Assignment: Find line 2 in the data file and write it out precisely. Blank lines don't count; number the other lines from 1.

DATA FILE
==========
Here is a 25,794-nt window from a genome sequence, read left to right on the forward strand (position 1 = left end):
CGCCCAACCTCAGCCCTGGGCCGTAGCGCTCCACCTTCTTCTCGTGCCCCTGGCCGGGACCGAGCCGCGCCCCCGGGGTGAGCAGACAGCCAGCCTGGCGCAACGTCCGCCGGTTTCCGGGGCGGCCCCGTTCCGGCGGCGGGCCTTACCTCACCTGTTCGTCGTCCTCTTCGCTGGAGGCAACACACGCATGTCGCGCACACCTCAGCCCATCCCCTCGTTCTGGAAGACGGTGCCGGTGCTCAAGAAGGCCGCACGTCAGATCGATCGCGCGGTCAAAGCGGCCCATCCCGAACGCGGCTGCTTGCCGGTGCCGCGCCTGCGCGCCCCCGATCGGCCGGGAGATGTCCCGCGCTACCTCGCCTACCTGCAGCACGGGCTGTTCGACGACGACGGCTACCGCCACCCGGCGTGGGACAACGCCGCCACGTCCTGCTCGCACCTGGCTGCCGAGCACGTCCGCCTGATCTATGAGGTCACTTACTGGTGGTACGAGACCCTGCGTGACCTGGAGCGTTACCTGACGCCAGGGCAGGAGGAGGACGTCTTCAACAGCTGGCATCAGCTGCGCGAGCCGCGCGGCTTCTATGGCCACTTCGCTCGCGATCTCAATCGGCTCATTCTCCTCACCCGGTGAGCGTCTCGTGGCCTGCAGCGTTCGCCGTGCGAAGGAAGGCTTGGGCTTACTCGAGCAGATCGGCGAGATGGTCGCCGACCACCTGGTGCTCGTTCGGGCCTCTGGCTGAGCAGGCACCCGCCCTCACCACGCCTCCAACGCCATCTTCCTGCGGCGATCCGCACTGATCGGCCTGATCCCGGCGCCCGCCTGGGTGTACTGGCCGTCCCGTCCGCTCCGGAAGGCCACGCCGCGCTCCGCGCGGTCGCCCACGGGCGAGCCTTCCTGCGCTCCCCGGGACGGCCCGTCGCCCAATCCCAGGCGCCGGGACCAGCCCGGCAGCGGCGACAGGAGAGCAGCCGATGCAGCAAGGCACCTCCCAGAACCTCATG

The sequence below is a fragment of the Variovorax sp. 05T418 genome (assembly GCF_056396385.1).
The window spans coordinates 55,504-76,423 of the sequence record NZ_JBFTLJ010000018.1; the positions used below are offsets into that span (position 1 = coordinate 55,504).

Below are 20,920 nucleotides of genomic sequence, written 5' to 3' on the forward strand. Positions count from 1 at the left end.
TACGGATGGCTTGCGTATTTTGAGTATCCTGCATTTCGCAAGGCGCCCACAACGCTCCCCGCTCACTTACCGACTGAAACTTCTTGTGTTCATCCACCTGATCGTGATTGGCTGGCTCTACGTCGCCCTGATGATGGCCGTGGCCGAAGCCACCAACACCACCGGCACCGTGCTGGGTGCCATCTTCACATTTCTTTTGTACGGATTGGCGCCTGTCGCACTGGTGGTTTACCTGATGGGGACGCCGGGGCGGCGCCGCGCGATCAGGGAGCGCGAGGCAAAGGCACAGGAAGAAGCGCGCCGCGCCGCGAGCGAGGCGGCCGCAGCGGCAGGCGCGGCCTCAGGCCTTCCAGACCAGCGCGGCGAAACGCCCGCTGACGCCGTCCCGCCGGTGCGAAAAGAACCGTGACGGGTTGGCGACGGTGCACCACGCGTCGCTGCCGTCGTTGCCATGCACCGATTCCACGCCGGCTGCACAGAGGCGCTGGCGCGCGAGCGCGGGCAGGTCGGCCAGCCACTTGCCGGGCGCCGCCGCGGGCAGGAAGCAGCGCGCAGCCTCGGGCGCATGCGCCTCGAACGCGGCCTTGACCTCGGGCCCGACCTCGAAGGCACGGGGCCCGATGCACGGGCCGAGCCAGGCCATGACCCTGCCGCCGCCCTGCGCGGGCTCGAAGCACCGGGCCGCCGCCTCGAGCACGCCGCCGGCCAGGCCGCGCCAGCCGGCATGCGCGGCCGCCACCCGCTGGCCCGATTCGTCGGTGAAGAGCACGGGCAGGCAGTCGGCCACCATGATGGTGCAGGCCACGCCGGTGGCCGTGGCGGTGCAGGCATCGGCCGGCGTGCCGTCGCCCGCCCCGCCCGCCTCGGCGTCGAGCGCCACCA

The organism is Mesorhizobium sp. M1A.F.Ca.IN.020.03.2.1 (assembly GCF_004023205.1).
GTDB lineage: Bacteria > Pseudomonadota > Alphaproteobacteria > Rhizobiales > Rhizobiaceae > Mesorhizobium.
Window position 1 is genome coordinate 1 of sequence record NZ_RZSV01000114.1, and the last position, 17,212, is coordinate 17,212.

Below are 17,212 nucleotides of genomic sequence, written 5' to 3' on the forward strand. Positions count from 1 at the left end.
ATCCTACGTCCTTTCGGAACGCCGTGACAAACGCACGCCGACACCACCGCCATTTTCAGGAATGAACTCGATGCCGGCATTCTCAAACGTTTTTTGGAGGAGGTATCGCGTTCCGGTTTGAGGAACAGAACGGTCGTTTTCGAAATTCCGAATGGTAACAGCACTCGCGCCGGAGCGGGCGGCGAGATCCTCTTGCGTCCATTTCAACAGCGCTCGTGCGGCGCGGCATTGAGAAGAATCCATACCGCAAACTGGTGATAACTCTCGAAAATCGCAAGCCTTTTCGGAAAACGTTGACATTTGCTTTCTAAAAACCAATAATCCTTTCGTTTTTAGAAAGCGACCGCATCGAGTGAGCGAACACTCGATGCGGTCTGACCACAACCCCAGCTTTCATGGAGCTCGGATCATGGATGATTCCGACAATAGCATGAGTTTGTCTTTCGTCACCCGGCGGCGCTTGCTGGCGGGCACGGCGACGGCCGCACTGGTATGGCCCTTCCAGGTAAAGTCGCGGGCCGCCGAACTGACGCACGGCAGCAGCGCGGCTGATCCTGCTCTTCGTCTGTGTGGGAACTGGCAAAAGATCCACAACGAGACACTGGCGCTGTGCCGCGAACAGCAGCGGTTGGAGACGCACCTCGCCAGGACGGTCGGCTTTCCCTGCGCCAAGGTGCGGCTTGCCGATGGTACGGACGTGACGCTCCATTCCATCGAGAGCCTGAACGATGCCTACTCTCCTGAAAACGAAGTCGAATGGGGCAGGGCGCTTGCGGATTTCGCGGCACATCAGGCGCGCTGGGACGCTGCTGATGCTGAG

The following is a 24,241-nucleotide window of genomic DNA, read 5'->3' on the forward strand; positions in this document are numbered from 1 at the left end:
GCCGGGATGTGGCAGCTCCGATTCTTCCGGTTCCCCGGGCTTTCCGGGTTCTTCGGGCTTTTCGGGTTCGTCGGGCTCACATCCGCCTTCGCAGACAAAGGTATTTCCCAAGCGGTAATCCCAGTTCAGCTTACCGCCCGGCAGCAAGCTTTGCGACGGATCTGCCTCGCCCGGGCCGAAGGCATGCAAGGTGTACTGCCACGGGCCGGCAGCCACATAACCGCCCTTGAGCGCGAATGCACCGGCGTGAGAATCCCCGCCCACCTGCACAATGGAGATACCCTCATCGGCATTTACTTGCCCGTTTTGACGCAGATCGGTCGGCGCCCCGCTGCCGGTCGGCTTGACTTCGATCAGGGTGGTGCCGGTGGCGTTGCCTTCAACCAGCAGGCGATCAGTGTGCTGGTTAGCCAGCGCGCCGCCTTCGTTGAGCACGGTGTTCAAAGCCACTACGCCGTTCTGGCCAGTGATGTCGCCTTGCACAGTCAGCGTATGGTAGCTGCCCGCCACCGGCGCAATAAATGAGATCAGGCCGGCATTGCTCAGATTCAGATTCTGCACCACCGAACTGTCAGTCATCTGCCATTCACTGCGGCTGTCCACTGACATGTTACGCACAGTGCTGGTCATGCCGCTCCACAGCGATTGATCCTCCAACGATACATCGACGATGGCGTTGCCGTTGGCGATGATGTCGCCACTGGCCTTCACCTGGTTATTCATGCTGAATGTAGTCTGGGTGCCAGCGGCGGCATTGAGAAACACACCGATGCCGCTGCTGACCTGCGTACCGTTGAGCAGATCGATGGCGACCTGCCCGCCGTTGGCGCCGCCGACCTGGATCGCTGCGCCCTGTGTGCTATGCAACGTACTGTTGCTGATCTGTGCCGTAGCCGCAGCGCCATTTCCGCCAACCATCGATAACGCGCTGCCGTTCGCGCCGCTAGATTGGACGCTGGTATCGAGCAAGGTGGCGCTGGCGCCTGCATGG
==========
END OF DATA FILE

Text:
CGCCCAACCTCAGCCCTGGGCCGTAGCGCTCCACCTTCTTCTCGTGCCCCTGGCCGGGACCGAGCCGCGCCCCCGGGGTGAGCAGACAGCCAGCCTGGCGCAACGTCCGCCGGTTTCCGGGGCGGCCCCGTTCCGGCGGCGGGCCTTACCTCACCTGTTCGTCGTCCTCTTCGCTGGAGGCAACACACGCATGTCGCGCACACCTCAGCCCATCCCCTCGTTCTGGAAGACGGTGCCGGTGCTCAAGAAGGCCGCACGTCAGATCGATCGCGCGGTCAAAGCGGCCCATCCCGAACGCGGCTGCTTGCCGGTGCCGCGCCTGCGCGCCCCCGATCGGCCGGGAGATGTCCCGCGCTACCTCGCCTACCTGCAGCACGGGCTGTTCGACGACGACGGCTACCGCCACCCGGCGTGGGACAACGCCGCCACGTCCTGCTCGCACCTGGCTGCCGAGCACGTCCGCCTGATCTATGAGGTCACTTACTGGTGGTACGAGACCCTGCGTGACCTGGAGCGTTACCTGACGCCAGGGCAGGAGGAGGACGTCTTCAACAGCTGGCATCAGCTGCGCGAGCCGCGCGGCTTCTATGGCCACTTCGCTCGCGATCTCAATCGGCTCATTCTCCTCACCCGGTGAGCGTCTCGTGGCCTGCAGCGTTCGCCGTGCGAAGGAAGGCTTGGGCTTACTCGAGCAGATCGGCGAGATGGTCGCCGACCACCTGGTGCTCGTTCGGGCCTCTGGCTGAGCAGGCACCCGCCCTCACCACGCCTCCAACGCCATCTTCCTGCGGCGATCCGCACTGATCGGCCTGATCCCGGCGCCCGCCTGGGTGTACTGGCCGTCCCGTCCGCTCCGGAAGGCCACGCCGCGCTCCGCGCGGTCGCCCACGGGCGAGCCTTCCTGCGCTCCCCGGGACGGCCCGTCGCCCAATCCCAGGCGCCGGGACCAGCCCGGCAGCGGCGACAGGAGAGCAGCCGATGCAGCAAGGCACCTCCCAGAACCTCATG